Mechanical and Circulatory Support

As a premier heart diagnostic, treatment and research facility, Baptist Heart Institute is the region’s largest, most comprehensive provider of mechanical and circulatory support devices and therapies such as LVADs, ECMO, CentriMag™, intra-aortic balloon pumps and Impella®.

Mechanical and Circulatory Support

Left Ventricular Assistance Devices

We provide evaluations for left ventricular assistance devices (LVADs) as a destination therapy or as a short- or long-term transition therapy (also known as bridge therapy) to a future heart transplant. An LVAD is a battery-operated, mechanical pump for patients who have reached end-stage heart failure. The device is surgically implanted just below the heart to help the left ventricle, the main pumping chamber of the heart, move blood to the rest of the body. A control unit and battery pack are worn outside the body.

The LVAD doesn't replace the heart. It helps maintain the pumping ability of a heart that is too weak to work on its own. This can mean the difference between life and death for a person whose heart needs a rest after open-heart surgery or for people waiting for a heart transplant. Patients who receive an LVAD often experience less fatigue, more strength, and better breathing, as well as longer survival.

Extracorporeal Membrane Oxygenation

Extracorporeal Membrane Oxygenation, known as ECMO, is a process by which blood is pumped outside the body into a machine that removes carbon dioxide and returns oxygen-rich blood back into the body. Baptist Heart Institute acquired a number of ECMO machines during the height of the COVID pandemic to provide this life-saving therapy to patients who had exhausted all other treatments.

Baptist Hearth Institute also uses ECMO as a transition therapy for patients with advanced heart failure or disease waiting for a transplant of a new heart and/or lungs.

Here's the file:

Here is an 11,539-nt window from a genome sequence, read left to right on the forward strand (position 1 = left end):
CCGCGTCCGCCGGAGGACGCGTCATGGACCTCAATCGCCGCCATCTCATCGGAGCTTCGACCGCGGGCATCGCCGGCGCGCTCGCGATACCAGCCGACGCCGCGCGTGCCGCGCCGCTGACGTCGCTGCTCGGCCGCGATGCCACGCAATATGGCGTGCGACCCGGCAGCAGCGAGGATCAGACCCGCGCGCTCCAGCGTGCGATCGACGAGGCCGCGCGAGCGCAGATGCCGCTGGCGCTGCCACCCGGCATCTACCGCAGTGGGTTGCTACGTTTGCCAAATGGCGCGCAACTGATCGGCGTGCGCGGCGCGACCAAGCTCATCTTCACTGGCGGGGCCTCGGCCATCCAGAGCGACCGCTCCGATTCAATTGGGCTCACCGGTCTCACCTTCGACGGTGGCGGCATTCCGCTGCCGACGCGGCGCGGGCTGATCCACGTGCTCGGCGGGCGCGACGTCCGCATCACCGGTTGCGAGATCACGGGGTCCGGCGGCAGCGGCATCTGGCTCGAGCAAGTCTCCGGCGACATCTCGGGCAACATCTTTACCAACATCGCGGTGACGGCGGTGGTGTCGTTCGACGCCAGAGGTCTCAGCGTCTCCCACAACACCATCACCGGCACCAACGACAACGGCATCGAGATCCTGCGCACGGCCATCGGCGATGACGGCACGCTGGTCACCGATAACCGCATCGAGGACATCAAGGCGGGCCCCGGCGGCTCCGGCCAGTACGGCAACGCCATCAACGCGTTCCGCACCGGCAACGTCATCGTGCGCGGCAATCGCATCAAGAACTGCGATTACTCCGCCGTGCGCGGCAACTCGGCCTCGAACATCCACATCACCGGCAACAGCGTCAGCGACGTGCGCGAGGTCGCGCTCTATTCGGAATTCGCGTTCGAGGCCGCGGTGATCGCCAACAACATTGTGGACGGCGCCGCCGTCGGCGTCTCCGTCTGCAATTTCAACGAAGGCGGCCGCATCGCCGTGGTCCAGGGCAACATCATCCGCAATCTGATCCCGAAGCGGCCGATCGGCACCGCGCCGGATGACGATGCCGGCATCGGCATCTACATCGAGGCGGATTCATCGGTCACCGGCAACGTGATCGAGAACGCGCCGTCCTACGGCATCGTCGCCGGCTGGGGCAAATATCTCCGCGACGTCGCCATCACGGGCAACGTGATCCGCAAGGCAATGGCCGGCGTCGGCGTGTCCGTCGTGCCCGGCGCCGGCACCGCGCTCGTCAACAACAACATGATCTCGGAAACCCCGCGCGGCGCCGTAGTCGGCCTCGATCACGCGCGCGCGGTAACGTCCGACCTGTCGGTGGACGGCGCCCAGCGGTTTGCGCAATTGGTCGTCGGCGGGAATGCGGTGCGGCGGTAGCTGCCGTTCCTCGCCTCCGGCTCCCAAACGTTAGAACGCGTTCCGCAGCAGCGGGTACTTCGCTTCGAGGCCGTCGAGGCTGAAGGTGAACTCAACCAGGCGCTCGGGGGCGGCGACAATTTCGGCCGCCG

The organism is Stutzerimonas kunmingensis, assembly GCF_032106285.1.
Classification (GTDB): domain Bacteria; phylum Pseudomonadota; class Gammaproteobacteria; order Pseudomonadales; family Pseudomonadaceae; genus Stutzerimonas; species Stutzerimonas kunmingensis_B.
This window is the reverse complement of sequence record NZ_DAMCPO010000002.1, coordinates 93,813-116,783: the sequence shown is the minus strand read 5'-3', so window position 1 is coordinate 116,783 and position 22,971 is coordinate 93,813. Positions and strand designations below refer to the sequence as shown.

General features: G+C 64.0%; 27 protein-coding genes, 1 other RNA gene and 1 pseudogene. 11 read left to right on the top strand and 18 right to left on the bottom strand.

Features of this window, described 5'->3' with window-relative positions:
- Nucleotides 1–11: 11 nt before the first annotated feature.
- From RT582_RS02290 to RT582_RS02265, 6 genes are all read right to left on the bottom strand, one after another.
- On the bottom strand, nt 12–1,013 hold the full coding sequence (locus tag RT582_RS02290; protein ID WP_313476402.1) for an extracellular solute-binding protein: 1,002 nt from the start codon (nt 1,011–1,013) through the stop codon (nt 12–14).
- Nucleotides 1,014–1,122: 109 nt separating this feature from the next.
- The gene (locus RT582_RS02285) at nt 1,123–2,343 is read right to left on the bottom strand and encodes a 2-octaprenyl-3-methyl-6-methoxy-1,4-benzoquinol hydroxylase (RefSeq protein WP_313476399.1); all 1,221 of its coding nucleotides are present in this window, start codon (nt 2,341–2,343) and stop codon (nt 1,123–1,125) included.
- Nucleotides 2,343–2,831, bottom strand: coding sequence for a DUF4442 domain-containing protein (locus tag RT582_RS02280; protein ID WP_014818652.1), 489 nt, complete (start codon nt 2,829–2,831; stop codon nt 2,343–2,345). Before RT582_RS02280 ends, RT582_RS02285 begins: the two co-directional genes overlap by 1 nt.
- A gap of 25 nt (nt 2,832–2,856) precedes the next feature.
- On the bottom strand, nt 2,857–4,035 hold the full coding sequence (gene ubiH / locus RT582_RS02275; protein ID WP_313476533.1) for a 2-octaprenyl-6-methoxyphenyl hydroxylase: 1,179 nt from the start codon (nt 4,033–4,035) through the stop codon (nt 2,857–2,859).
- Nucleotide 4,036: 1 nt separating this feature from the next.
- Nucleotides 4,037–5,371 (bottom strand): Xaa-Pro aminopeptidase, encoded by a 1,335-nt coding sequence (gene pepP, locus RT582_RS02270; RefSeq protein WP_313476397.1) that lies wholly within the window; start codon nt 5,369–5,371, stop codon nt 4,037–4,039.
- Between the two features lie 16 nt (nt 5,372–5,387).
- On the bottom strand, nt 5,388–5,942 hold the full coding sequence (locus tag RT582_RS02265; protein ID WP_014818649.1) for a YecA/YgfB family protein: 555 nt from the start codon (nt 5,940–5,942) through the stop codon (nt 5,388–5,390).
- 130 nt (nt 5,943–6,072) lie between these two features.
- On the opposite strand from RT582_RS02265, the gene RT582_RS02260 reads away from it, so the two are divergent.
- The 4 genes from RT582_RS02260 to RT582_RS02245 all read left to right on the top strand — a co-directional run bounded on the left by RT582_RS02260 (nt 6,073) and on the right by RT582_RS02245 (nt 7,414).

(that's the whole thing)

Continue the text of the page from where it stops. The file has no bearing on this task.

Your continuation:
CentriMag™ (CMAG)

For temporary ventricular support, a CMAG is used for patients who fail to come off cardiopulmonary bypass or as a bridge to allow medical staff to decide on the best options for long term support. It can provide over nine liters of blood flow to the heart and can be used for 30 days or more.

Intra-aortic balloon pump (IABP)

Using a balloon placed in the aorta through the axillary or femoral artery, this device decreases oxygen demand on the heart and increases oxygen supply. It is a short term mechanical device that is typically inserted through the groin and helps the heart pump blood to the body more efficiently and supply blood to the blood vessels in the heart.


An Impella is used for temporary ventricular support in patients with depressed heart function. Typically inserted through the groin, this short-term mechanical device provides more support than an IABP. This device can also stay in place longer than an IABP, if needed. It is mostly used in high-risk heart catheterizations to provide support when placing stents in critical vessels.